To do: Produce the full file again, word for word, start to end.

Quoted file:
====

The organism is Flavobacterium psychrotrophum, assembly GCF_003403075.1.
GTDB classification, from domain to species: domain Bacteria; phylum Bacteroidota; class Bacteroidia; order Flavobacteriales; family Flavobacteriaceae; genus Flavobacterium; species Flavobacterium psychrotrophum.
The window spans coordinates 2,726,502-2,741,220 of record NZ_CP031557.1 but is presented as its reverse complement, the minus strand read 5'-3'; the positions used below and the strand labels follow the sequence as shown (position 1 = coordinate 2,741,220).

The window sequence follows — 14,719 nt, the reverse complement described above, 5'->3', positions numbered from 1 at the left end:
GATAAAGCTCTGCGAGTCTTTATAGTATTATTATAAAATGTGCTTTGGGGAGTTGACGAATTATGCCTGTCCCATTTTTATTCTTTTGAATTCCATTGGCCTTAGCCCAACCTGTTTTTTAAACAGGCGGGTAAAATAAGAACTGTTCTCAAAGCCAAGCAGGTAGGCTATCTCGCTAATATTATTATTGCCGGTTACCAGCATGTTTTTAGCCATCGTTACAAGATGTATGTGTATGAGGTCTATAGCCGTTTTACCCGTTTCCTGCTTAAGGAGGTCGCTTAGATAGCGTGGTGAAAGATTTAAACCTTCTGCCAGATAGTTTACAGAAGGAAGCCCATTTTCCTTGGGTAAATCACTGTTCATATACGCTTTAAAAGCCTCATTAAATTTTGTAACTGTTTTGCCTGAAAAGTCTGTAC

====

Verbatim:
The organism is Flavobacterium psychrotrophum, assembly GCF_003403075.1.
GTDB classification, from domain to species: domain Bacteria; phylum Bacteroidota; class Bacteroidia; order Flavobacteriales; family Flavobacteriaceae; genus Flavobacterium; species Flavobacterium psychrotrophum.
The window spans coordinates 2,726,502-2,741,220 of record NZ_CP031557.1 but is presented as its reverse complement, the minus strand read 5'-3'; the positions used below and the strand labels follow the sequence as shown (position 1 = coordinate 2,741,220).

The window sequence follows — 14,719 nt, the reverse complement described above, 5'->3', positions numbered from 1 at the left end:
GATAAAGCTCTGCGAGTCTTTATAGTATTATTATAAAATGTGCTTTGGGGAGTTGACGAATTATGCCTGTCCCATTTTTATTCTTTTGAATTCCATTGGCCTTAGCCCAACCTGTTTTTTAAACAGGCGGGTAAAATAAGAACTGTTCTCAAAGCCAAGCAGGTAGGCTATCTCGCTAATATTATTATTGCCGGTTACCAGCATGTTTTTAGCCATCGTTACAAGATGTATGTGTATGAGGTCTATAGCCGTTTTACCCGTTTCCTGCTTAAGGAGGTCGCTTAGATAGCGTGGTGAAAGATTTAAACCTTCTGCCAGATAGTTTACAGAAGGAAGCCCATTTTCCTTGGGTAAATCACTGTTCATATACGCTTTAAAAGCCTCATTAAATTTTGTAACTGTTTTGCCTGAAAAGTCTGTAC